Monday on St. John, the Finance Committee considered and then held a bill aimed to reduce increases in “assessed” real property values, based in part on family connections to the property owner.
Property taxes have been a contentious issue for many years for St. Johnians in particular. As wealthy individuals have purchased property on the island, assessed property values for St. John have increased at a greater pace than the rest of the territory, which means that long-time St. John residents have seen their property taxes increase more than homeowners elsewhere in the territory.
This led to lawsuits over how taxes are assessed and many claims by St. Johnians that assessments on that island are unfair. (See Related Links below) Unless a V.I. constitution is enacted creating separate property tax districts, property tax rates may not vary from island to island, making it difficult to carve out a special exemption specifically for St. John. The Legislature can, however, increase homestead exemptions or lower overall rates.
The bill sponsored by Sen. Janette Millin Young would legislatively limit increases in assessed values of some properties but not others, based on homestead exemptions and whether the property remained in the same hands or was transferred to family members, up to cousins in the second degree.
If anyone disputed their property assessment, the V.I. government would have to perform a new property assessment within 60 days, or the landowner disputing it would be entitled to pay based on the previous assessment. [Bill 31-0324]
“We want to make sure that whatever it is we do with our property taxes and the evaluation of property taxes that we are being responsible on behalf of the people of the government and that we’re also bringing the relief needed and called for by the people,” Millin Young said, introducing the measure.
Tax Assessor Ira Mills said the bill’s exemptions would be very difficult to enforce, would require “illegal” assessments and would decrease much-needed tax revenues, while having unintended consequences that did not aid property owners.
“If the tax assessor cannot review a 2013 assessment in 60 days, then for all intents and purposes, the assessed value reverts to 2012. But the 2012 value is a capped value, at 60 percent, and therefore is in violation of the law that requires assessments at market value,” Mills said.
“Furthermore, it will create inequities among taxpayers – those who know how to work the system will have the benefit of an illegal capped value; those who do not will be assessed at higher market value rates,” he said.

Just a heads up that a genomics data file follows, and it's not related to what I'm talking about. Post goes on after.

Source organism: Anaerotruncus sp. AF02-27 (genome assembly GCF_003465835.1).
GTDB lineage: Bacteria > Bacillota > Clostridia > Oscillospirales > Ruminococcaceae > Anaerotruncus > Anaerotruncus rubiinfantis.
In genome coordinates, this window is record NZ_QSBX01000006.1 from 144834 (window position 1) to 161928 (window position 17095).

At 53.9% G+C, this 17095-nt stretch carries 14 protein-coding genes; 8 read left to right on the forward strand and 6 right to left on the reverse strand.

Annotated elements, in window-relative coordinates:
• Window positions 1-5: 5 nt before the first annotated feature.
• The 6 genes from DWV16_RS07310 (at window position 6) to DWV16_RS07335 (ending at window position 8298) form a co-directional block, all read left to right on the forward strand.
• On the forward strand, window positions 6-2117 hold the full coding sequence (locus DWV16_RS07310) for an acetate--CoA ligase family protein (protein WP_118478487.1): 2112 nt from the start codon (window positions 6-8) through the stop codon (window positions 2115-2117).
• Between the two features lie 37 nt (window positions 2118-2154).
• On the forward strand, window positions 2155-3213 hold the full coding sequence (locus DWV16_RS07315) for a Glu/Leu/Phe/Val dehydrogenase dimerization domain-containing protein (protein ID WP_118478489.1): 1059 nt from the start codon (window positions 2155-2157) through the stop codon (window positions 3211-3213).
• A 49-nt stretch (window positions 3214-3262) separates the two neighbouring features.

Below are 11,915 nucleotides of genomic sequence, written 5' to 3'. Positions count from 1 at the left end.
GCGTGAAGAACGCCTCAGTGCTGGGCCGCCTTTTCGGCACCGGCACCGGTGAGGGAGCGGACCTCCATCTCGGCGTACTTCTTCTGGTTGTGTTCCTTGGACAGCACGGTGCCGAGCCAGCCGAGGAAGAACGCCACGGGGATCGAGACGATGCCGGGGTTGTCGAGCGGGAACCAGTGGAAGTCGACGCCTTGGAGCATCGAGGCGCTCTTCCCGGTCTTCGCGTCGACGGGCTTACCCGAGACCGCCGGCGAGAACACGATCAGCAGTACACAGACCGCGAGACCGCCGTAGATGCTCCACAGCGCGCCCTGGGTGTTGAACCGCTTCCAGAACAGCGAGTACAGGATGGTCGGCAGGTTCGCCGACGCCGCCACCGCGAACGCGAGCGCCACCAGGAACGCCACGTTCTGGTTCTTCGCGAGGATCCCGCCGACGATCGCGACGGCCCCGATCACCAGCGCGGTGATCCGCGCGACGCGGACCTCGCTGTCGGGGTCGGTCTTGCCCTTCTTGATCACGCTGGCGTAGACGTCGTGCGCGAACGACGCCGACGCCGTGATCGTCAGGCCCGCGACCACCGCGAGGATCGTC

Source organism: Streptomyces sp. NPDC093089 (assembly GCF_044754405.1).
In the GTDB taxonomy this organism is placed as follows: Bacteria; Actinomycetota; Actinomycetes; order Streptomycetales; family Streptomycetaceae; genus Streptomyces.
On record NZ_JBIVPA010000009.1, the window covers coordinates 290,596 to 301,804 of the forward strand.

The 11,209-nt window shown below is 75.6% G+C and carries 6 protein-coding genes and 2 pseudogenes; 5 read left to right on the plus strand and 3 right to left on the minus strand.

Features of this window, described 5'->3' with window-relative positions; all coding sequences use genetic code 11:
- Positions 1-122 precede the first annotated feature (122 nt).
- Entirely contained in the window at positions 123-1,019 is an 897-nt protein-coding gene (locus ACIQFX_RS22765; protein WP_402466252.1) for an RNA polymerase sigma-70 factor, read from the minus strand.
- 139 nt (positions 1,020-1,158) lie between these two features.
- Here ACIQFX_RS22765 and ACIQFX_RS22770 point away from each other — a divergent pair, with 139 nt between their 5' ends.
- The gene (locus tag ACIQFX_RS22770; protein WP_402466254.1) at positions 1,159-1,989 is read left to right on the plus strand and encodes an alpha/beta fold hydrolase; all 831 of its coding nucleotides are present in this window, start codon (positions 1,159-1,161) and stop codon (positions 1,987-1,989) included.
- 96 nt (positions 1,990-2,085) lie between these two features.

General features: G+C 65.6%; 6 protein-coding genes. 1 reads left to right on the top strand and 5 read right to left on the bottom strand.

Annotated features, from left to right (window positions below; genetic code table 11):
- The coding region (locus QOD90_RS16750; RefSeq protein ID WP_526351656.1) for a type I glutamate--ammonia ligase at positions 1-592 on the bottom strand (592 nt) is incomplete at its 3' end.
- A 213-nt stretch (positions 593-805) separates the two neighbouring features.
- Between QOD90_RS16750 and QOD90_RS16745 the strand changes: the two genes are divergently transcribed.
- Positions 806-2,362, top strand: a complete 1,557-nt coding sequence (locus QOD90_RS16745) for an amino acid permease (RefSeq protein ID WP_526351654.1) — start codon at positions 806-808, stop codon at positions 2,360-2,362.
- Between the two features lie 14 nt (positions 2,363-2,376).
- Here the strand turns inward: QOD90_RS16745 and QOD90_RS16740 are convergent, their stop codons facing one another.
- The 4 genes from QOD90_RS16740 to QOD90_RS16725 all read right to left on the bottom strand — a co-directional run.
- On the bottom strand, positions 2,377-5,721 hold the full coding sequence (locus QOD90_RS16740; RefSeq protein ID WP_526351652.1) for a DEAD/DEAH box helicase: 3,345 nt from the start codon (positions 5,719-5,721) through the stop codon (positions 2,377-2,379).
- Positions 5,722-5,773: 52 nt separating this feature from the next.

Mills also said resetting rates at a prior assessment “has the effect of taxpayers being able to freeze the tax values indefinitely based on this simple technicality – the net outcome is that projected tax revenues can be easily destabilized and anticipated revenue collection can be disrupted based on a two month delay.”
Several St. John residents testified in support of the bill.
Resident Myrtle Berry said, “Our property tax assessments are outrageous. Outrageous assessments result in outrageous property taxes. Berry added she felt the taxes were “unreasonable, unjust and injurious,” and that “everything hinges on the assessment.”
She suggested the property values were being incorrectly assessed to remove Virgin Islanders from their land. “Even in cases where no resolution has been made, property tax bills continue to come and residents are expected to pay,” Berry said.
Sen. Jean Forde said, “I don’t think we are on the same page. The question that must be asked is, ‘What is a fair assessment of property?’”
Forde asked Mills to point out some of the challenges faced in the Office of the Tax Assessor that affect their ability to produce accurate assessments.
Mills said that hiring additional staff, specifically certified general appraisers, and system upgrades could cut down on backlog and allow for more accurate appraisals.
Other St. John residents disagreed and blamed the formula used by assessors for what they asserted are vast numbers of inaccurate assessments.
According to Pam Gaffin, a member of the V.I. Unity Day Group, an advocacy group devoted to the question of St. John property taxes, “The problem is the formula that this data is being plugged into was written for stateside suburban communities where they have neighborhoods that are identical.”
Gaffin said that in those cases, any additional renovations or additions to those homes would increase the value of that property as well as the property tax. But she said she feels the model is not intended for the unique environment of the Virgin Islands.
Other St. Johnians gave testimony objecting to fluctuating property tax bills and decrying what they felt was the injustice of smaller properties being taxed at higher rates than larger more developed plots.
The hearing also heard discussion concerning the practice of many residents who are reducing their taxes by deeding properties to the National Parks once deceased.
Senators in the Finance Committee voted to hold the measure in committee. Committee members present were Sens. Marvin Blyden, Clifford Graham Myron Jackson, Positive Nelson, Tregenza Roach and Sammuel Sanes. Sen. Kurt Vialet was absent. Nonmembers present were Millin Young, Forde, Sens. Novelle Francis, Justin Harrigan and Almando “Rocky” Liburd.